Richard Foss

Jus’ Poke in Redondo Beach is Pure Hawaiian [restaurant review]

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When it’s midsummer and the Big Blowtorch In The Sky is set to welding temperature, the very idea of cooking can be daunting. I, who usually delight in knocking together a multicourse meal, find things to love about take-out food, or failing that, going out for a meal of something cool and fresh with just a little tang of spice. Salads look delicious, sushi is marvelous, and I’m likely to develop a craving for a Hawaiian marinated tuna called poke.

In case you haven’t heard of that before, it’s pronounced “pokey” and in its simplest form is a mix of chunks of ahi tuna marinated with various condiments, usually including sea salt, seaweed, a dash of sesame oil, and chopped onion or scallion. Every family has their own recipe, and there’s a lot of room for improvisation. Lots of local restaurants serve poke at least occasionally, but one – the aptly named Jus’ Poke in Redondo – is a specialist, offering up to six kinds every day, including one with tofu instead of fish.

The little restaurant at the side of PCH has been open for a few months, in an odd triangular building that was formerly a doughnut shop and Chinese take-out. The small space is brightly painted and welcoming, and there are four tables inside and several more outside under the trees in a space that is surprisingly pleasant. Ordering is pretty simple since the menu is short: decide which variant of poke you want, whether it will be served plain or over rice with a side dish, and you’re done.

The six types of poke are “original,” spicy, Cali Roll, wasabi, shoyu, and tofu. On my first visit I dined outside with a friend, and we sampled the spicy and shoyu. The spicy was made with a chili pepper laden sauce, sweet and green onions, and a type of feathery, crunchy seaweed called ogo that appears in almost everything served here. Those chilies were assertive, and while I liked the sensations of cool and heat and onion sharpness, my friend could only eat a few bites before overdosing. She preferred the shoyu – same as the spicy, but with soy sauce instead of chili – though she found it a bit salty. Soy sauce is salty but also refreshing on a hot day, and I thought it was just fine.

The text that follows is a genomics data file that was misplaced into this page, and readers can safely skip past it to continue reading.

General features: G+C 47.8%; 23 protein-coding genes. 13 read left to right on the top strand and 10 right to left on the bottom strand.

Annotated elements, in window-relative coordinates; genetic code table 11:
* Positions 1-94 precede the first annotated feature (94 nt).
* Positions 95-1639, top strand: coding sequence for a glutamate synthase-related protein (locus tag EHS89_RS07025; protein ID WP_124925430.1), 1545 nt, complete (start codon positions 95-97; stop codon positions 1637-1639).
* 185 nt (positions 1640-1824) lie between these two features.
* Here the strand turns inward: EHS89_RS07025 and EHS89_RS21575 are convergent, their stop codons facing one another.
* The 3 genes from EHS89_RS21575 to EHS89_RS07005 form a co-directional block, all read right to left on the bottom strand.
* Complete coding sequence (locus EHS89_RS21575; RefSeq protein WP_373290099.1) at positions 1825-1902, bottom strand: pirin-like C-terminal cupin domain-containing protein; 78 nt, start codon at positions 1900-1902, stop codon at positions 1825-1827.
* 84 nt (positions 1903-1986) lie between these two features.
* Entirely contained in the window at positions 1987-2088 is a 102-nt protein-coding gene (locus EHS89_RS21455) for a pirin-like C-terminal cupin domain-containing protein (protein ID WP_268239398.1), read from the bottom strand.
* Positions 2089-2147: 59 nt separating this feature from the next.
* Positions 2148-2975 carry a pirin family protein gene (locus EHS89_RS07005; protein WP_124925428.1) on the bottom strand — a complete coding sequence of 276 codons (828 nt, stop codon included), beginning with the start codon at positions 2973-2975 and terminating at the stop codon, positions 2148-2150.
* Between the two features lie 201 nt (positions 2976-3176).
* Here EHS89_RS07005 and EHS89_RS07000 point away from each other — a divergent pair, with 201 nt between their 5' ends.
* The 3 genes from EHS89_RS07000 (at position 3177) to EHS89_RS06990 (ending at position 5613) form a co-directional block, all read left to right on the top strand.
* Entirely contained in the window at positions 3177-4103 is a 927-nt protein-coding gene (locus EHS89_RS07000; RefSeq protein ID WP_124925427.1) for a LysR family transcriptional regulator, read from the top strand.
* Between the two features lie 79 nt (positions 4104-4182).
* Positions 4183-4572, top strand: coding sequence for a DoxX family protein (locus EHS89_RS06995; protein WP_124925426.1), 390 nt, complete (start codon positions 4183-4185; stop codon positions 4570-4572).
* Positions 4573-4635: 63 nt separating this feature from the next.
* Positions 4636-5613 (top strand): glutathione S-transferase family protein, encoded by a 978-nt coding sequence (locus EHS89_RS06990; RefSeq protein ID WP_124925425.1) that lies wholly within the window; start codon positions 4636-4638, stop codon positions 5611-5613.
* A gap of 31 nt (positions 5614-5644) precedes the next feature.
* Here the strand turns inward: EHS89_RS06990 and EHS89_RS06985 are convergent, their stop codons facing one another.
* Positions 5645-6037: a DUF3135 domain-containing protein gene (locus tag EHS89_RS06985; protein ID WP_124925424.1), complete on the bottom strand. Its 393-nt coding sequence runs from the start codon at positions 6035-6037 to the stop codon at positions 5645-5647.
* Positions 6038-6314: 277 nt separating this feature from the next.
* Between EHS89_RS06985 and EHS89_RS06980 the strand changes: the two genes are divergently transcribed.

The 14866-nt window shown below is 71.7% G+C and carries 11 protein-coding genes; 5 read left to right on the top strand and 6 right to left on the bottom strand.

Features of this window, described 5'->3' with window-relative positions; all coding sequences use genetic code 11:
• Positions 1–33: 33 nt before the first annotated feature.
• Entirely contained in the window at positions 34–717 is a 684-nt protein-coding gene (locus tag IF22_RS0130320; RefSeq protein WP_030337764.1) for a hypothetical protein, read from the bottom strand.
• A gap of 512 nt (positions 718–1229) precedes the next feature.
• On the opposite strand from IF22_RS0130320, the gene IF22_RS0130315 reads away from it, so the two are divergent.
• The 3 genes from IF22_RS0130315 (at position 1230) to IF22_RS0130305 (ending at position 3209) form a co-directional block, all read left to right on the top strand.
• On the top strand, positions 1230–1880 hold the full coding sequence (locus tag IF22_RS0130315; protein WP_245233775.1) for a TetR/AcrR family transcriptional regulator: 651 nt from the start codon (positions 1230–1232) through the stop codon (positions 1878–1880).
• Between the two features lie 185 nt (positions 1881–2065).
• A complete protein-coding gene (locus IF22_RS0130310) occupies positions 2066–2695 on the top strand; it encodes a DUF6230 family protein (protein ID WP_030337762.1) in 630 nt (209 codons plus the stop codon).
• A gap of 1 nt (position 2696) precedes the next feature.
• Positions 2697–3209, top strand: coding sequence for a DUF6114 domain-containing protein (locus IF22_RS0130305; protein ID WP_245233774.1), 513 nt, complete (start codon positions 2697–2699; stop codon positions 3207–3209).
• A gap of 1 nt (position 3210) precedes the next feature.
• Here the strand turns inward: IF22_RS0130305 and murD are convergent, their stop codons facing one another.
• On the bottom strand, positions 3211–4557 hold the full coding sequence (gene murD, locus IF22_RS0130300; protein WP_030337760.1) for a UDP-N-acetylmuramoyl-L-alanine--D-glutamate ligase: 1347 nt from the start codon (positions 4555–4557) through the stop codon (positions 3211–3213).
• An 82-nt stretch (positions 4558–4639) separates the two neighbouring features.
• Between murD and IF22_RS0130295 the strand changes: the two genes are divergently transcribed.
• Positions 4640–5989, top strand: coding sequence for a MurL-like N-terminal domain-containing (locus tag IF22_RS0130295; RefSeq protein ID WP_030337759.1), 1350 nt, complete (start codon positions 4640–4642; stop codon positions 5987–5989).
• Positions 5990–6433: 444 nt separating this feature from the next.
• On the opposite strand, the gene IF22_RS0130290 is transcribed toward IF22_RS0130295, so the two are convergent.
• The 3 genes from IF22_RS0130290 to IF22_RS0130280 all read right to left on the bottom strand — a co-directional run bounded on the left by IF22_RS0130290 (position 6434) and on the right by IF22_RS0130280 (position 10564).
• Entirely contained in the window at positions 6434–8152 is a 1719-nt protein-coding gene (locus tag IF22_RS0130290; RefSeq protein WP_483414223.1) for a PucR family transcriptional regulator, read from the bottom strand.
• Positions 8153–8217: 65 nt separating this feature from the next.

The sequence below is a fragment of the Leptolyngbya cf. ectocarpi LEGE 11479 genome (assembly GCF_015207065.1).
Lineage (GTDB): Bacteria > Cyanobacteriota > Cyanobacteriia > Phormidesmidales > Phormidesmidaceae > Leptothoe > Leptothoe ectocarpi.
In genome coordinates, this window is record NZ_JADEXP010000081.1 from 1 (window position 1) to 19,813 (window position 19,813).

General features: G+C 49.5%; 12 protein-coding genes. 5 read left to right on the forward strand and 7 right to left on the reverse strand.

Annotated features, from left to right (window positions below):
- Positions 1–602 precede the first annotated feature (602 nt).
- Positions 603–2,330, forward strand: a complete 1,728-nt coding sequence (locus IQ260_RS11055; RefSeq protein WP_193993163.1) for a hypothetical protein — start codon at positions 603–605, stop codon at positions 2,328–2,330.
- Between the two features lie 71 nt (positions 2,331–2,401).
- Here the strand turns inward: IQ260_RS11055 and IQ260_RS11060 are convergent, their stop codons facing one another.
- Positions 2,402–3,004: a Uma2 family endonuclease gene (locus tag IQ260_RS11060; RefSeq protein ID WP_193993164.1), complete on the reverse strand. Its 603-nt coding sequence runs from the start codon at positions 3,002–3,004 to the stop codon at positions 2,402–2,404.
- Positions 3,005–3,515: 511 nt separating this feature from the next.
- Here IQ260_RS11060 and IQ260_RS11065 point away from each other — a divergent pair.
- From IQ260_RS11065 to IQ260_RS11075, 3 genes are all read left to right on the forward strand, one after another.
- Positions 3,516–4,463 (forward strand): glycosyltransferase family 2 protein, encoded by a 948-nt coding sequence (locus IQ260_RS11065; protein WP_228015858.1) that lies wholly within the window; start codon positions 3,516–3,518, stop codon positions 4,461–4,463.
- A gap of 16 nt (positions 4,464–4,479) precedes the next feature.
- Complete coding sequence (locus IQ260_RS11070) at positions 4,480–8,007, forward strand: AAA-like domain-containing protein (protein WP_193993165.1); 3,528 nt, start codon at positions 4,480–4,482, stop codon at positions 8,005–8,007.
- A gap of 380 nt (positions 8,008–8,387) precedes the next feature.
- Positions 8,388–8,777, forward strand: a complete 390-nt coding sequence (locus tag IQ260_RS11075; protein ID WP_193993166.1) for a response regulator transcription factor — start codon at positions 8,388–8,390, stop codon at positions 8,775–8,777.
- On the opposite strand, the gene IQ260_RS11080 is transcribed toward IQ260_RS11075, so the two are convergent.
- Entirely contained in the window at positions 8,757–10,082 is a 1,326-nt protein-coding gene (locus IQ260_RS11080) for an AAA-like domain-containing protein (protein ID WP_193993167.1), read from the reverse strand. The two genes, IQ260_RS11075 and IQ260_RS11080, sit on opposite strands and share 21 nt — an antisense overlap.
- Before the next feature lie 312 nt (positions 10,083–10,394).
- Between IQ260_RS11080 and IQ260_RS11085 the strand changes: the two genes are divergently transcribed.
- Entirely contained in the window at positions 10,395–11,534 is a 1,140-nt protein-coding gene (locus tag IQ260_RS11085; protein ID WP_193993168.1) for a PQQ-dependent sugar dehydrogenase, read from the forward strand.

On a blazing afternoon I went back for more – for take-out this time, as I had friends coming over and it seemed like the perfect thing to welcome someone with after a long drive in a hot car. We got everything but the California roll style, and it only took decanting the pint containers into bowls and handing out forks to get the party started.

The restaurant had been out of the original, simple version on my previous visit, so this was my first chance to try it. This is the one where you taste the fish most subtly adorned, a breath of herbs, onion, and seaweed enhancing the flavor. I like several of the other variants, but this is the one I will get every time.

The wasabi and the tofu are tied for my second favorite – which surprised me, because I liked the spicy and shoyu versions when I first had them. The spicy was indeed good for a big blast of heat, but the relatively mild wasabi paired better with the fish. As for the tofu, it was the original recipe with tofu rather than fish, and everyone at the table remarked on how well it worked. If I bought some of the spicy or wasabi poke to put out at a party – and I’m likely to now that I have tasted it – I’d have this as a light, refreshing antidote.

Jus’ Poke does sell a few other items, and I had to get one island favorite – spam musubi. It’s spam sushi, a weirdly enjoyable item made with a slice of grilled spam wrapped in lightly vinegared rice and a sheet of seaweed. In Hawaii this is a cheap, portable workman’s snack, and it’s the taste of home for expatriates. I usually find spam disgusting, a hypersalty mystery meat, but something about the vinegared rice and seaweed adds just enough balance so that I like to eat it every year or so.

Hawaiian sodas and desserts are offered, including coconut pineapple or green tea ice cream, but I didn’t have any on either visit. I was there for the fish, and I got what I was looking for. The bowls of poke with white or brown rice run $9.50, and if you just get the fish as I did a half-pound is ten bucks and is filling enough for a healthy appetite. I recommend you pick up several different kinds and try them – it’s a fun, refreshing, and healthy way to beat the heat.


Jus’ Poke is at 501 North PCH in Redondo. Open daily except Tuesday opening at 11 am – close daily at 8 pm except Sunday at 7 pm. No alcohol served, parking lot. Menu at, phone 310-379-1133.

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